Aging is recognized as one of the important influential factors on spatial abilities [24]. However, many previous studies comparing virtual and real-world paradigms have not included the evaluation of possible effects of aging. We have only found four studies to date [25,26,27,28] that have directly compared age-related differences of navigational processing in physical and virtual environments. Nevertheless, these studies have focused on navigational abilities without including a direct comparison of VR and physical age-related effects on spatial encoding. Interestingly, aging has shown to have more of a detrimental effect on spatial encoding during a VR navigation task in comparison to VR map reading task (aerial view) [29]. Furthermore, older adults also show slower processing speeds [30] and reduced activation in related brain areas when making categorical relational judgments on a 2D screen [31]. To the best our knowledge, the effect of normal aging on spatial encoding during tasks of categorical spatial encoding from 3D rotational scenes has not been yet investigated. Following our previous study on younger adults [32], one of the main goals of the current study was to investigate spatial encoding from VR and physical rotational scenes by healthy older adults and those with cognitive decline.

During our previous study, younger adults (24-36 years) showed a similar ability to acquire categorical spatial knowledge when presented in the form of either a physical or a virtual building, and they were able to transfer information when required to navigate through the VR building [32]. However, compared to older adults, younger adults usually have much more experience with VR through media, such as gaming, prior to their participation in VR studies. Considering the reported positive effect of having VR-game experience on learning from VR environments by both younger [33,34,35] and older adults [14,36], we were interested in examining whether VR experience would influence older adults’ ability to categorically encode spatial information from our rotational scenes. Therefore, we included two groups of older adults, one with and one without previous VR experience.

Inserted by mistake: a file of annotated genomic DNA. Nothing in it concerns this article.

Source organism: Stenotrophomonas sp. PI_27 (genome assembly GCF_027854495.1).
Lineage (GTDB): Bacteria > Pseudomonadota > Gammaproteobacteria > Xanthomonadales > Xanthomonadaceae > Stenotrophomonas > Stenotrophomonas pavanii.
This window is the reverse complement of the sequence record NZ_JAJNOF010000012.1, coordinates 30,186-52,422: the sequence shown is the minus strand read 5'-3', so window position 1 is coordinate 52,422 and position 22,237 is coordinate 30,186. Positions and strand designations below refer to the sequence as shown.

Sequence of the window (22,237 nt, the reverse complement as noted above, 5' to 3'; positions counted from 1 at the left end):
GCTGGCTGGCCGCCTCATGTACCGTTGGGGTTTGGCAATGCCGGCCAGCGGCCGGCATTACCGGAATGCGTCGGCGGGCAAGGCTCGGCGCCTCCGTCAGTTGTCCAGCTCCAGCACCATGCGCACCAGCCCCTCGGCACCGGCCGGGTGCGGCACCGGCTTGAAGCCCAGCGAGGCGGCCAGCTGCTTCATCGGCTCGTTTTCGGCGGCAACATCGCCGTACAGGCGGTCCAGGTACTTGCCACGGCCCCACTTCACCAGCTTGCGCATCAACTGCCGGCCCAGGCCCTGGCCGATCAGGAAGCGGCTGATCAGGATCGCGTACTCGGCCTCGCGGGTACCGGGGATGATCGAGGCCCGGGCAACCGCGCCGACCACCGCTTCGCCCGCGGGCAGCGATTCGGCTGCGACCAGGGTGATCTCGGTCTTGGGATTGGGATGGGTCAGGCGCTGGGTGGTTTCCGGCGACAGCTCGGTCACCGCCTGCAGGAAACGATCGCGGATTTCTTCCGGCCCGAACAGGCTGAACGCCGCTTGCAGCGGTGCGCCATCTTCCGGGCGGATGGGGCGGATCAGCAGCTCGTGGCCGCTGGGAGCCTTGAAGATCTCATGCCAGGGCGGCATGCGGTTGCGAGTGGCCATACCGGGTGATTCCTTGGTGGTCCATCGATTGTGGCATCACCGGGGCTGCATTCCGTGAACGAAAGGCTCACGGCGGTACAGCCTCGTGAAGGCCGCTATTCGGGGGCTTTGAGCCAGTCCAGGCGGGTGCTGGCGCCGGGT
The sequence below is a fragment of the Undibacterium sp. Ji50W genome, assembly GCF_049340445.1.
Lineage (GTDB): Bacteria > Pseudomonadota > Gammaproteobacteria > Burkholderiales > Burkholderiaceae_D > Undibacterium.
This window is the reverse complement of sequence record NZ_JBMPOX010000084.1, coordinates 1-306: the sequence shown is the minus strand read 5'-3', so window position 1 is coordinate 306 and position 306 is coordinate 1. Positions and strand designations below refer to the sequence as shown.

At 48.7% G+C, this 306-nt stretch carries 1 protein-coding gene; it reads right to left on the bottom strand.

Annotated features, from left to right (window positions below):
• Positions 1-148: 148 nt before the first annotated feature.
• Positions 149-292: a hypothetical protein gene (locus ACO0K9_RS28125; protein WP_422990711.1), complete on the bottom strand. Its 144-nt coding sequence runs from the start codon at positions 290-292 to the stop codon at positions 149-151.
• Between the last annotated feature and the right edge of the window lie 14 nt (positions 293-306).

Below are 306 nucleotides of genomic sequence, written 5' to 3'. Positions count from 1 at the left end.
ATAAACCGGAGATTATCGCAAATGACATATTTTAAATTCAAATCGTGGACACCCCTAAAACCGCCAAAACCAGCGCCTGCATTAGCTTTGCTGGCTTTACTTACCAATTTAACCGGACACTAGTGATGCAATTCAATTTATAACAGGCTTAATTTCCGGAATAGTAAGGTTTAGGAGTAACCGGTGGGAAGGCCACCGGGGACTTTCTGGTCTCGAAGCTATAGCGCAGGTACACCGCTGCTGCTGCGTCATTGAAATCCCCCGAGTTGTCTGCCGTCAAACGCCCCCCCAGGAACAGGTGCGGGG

The last factor investigated in this study was the influence of cognitive impairment on spatial encoding. Impairment in visuospatial abilities has been suggested as an early symptom of Alzheimer’s disease (AD) [37]. In particular, categorical spatial memory function has been shown as a discriminative factor between individuals with AD and Mild Cognitive Impairment (MCI) [38]. However, the effect of cognitive impairment on the ability to categorical encode spatial information from a 3D rotational scene task (either VR or physical) has not yet been examined. Inspired by our previous study on individuals with AD (60 – 83 years), who were only able to accurately locate a target when viewing a physical, but not a VR, building [39] , we compared the performance of a cohort of individuals with mild to moderate AD during our current task, with both the VR and physical buildings. The objective of this aspect of the study was to determine whether the ability to encode a target location from our rotating VR scene was reduced in normal age-relate cognitive decline, or whether it may be a symptom of diseased aging.

2. Materials and Methods

2.1 Design of Virtual and Physical Environment

For building the virtual environment, a three-story virtual building was designed using VC++.Net and OpenGL library (Figure 1a). On each wall of the building, and at each floor, there were three windows, a large central window and two identical smaller windows to the left and to the right. The building looked identical from every side, except for the front side that had an entrance door located on the first floor. For each trial, one of the 16 left/right corner windows was randomly illuminated, and the building was rotated clockwise around its vertical axis in depth of the scene through 360° (16 seconds for one full rotation).

The design of physical environment was aimed to replicate the virtual environment with a 10-fold reduction in scale (Figure 1b). There were 24 rooms in the building, out of which 16 could be selected randomly as target rooms. Thus, in the physical building, each room had a designated LED light in a window that was turned “ON” if the room was selected as a target. The 16 LEDs were connected using a charlieplexing configuration. Thus, only 5 pins were used to control the 16 LEDs. The building rotated using a 12-volt battery powered, spiral-gear attached to a permanent magnet DC motor. To control the rotation and the angular velocity of the building so that it was the same for each trial, a touch-less magnetic encoder AS5134, made by Austrian Micro Electronics, was employed. The magnetic encoder provided the absolute position as well as the angular velocity.

Figure 1 (a) Outdoor view of the virtual building. (b) Outdoor view of the physical building (scale 10:1). For both environments, the target window is shown illuminated with a green light. The target window is located on the right-hand side of the second floor for illustrative purposes only (as the position was randomized during the study).